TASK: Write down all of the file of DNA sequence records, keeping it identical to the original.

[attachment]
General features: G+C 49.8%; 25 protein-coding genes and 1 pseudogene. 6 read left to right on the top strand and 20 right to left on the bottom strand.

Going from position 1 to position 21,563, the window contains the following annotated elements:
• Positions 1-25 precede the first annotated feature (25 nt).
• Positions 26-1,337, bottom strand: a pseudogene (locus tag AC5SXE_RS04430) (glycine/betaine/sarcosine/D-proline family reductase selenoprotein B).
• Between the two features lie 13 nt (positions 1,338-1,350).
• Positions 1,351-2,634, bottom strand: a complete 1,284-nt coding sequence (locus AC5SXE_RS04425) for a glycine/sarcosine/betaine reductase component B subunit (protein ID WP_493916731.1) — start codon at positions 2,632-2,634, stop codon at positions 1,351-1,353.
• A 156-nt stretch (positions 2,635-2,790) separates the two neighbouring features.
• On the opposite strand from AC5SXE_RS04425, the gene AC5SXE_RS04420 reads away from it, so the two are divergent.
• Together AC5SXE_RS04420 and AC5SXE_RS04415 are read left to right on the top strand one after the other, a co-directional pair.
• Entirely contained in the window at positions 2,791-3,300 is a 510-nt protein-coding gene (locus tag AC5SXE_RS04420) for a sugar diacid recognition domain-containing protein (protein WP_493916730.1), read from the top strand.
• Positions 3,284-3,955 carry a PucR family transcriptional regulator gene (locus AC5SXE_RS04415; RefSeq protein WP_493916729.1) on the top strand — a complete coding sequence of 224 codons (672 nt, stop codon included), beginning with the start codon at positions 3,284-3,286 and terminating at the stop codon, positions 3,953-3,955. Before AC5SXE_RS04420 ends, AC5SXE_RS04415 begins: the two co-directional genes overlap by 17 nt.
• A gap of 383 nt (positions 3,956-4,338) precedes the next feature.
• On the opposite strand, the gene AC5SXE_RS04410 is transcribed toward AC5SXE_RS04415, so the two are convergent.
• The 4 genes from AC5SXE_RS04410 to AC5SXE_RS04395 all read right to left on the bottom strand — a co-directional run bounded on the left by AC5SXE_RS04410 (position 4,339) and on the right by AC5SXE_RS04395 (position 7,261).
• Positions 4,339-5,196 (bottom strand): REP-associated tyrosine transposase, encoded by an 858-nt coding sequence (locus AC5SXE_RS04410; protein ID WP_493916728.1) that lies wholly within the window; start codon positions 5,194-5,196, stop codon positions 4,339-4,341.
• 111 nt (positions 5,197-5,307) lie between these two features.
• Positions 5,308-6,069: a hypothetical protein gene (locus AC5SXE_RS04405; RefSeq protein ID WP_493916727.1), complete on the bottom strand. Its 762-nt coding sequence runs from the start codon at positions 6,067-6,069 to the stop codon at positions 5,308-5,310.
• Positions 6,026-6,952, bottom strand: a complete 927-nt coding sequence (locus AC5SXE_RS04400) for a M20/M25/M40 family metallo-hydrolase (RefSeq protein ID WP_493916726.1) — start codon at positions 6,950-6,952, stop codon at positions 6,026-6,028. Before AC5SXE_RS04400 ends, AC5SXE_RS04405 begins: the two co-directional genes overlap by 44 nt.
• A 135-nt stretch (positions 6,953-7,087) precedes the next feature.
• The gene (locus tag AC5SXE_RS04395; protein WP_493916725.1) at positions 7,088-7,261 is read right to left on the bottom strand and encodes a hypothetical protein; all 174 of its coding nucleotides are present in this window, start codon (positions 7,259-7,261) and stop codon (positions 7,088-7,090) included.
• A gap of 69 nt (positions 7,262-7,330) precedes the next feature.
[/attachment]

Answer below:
General features: G+C 49.8%; 25 protein-coding genes and 1 pseudogene. 6 read left to right on the top strand and 20 right to left on the bottom strand.

Going from position 1 to position 21,563, the window contains the following annotated elements:
• Positions 1-25 precede the first annotated feature (25 nt).
• Positions 26-1,337, bottom strand: a pseudogene (locus tag AC5SXE_RS04430) (glycine/betaine/sarcosine/D-proline family reductase selenoprotein B).
• Between the two features lie 13 nt (positions 1,338-1,350).
• Positions 1,351-2,634, bottom strand: a complete 1,284-nt coding sequence (locus AC5SXE_RS04425) for a glycine/sarcosine/betaine reductase component B subunit (protein ID WP_493916731.1) — start codon at positions 2,632-2,634, stop codon at positions 1,351-1,353.
• A 156-nt stretch (positions 2,635-2,790) separates the two neighbouring features.
• On the opposite strand from AC5SXE_RS04425, the gene AC5SXE_RS04420 reads away from it, so the two are divergent.
• Together AC5SXE_RS04420 and AC5SXE_RS04415 are read left to right on the top strand one after the other, a co-directional pair.
• Entirely contained in the window at positions 2,791-3,300 is a 510-nt protein-coding gene (locus tag AC5SXE_RS04420) for a sugar diacid recognition domain-containing protein (protein WP_493916730.1), read from the top strand.
• Positions 3,284-3,955 carry a PucR family transcriptional regulator gene (locus AC5SXE_RS04415; RefSeq protein WP_493916729.1) on the top strand — a complete coding sequence of 224 codons (672 nt, stop codon included), beginning with the start codon at positions 3,284-3,286 and terminating at the stop codon, positions 3,953-3,955. Before AC5SXE_RS04420 ends, AC5SXE_RS04415 begins: the two co-directional genes overlap by 17 nt.
• A gap of 383 nt (positions 3,956-4,338) precedes the next feature.
• On the opposite strand, the gene AC5SXE_RS04410 is transcribed toward AC5SXE_RS04415, so the two are convergent.
• The 4 genes from AC5SXE_RS04410 to AC5SXE_RS04395 all read right to left on the bottom strand — a co-directional run bounded on the left by AC5SXE_RS04410 (position 4,339) and on the right by AC5SXE_RS04395 (position 7,261).
• Positions 4,339-5,196 (bottom strand): REP-associated tyrosine transposase, encoded by an 858-nt coding sequence (locus AC5SXE_RS04410; protein ID WP_493916728.1) that lies wholly within the window; start codon positions 5,194-5,196, stop codon positions 4,339-4,341.
• 111 nt (positions 5,197-5,307) lie between these two features.
• Positions 5,308-6,069: a hypothetical protein gene (locus AC5SXE_RS04405; RefSeq protein ID WP_493916727.1), complete on the bottom strand. Its 762-nt coding sequence runs from the start codon at positions 6,067-6,069 to the stop codon at positions 5,308-5,310.
• Positions 6,026-6,952, bottom strand: a complete 927-nt coding sequence (locus AC5SXE_RS04400) for a M20/M25/M40 family metallo-hydrolase (RefSeq protein ID WP_493916726.1) — start codon at positions 6,950-6,952, stop codon at positions 6,026-6,028. Before AC5SXE_RS04400 ends, AC5SXE_RS04405 begins: the two co-directional genes overlap by 44 nt.
• A 135-nt stretch (positions 6,953-7,087) precedes the next feature.
• The gene (locus tag AC5SXE_RS04395; protein WP_493916725.1) at positions 7,088-7,261 is read right to left on the bottom strand and encodes a hypothetical protein; all 174 of its coding nucleotides are present in this window, start codon (positions 7,259-7,261) and stop codon (positions 7,088-7,090) included.
• A gap of 69 nt (positions 7,262-7,330) precedes the next feature.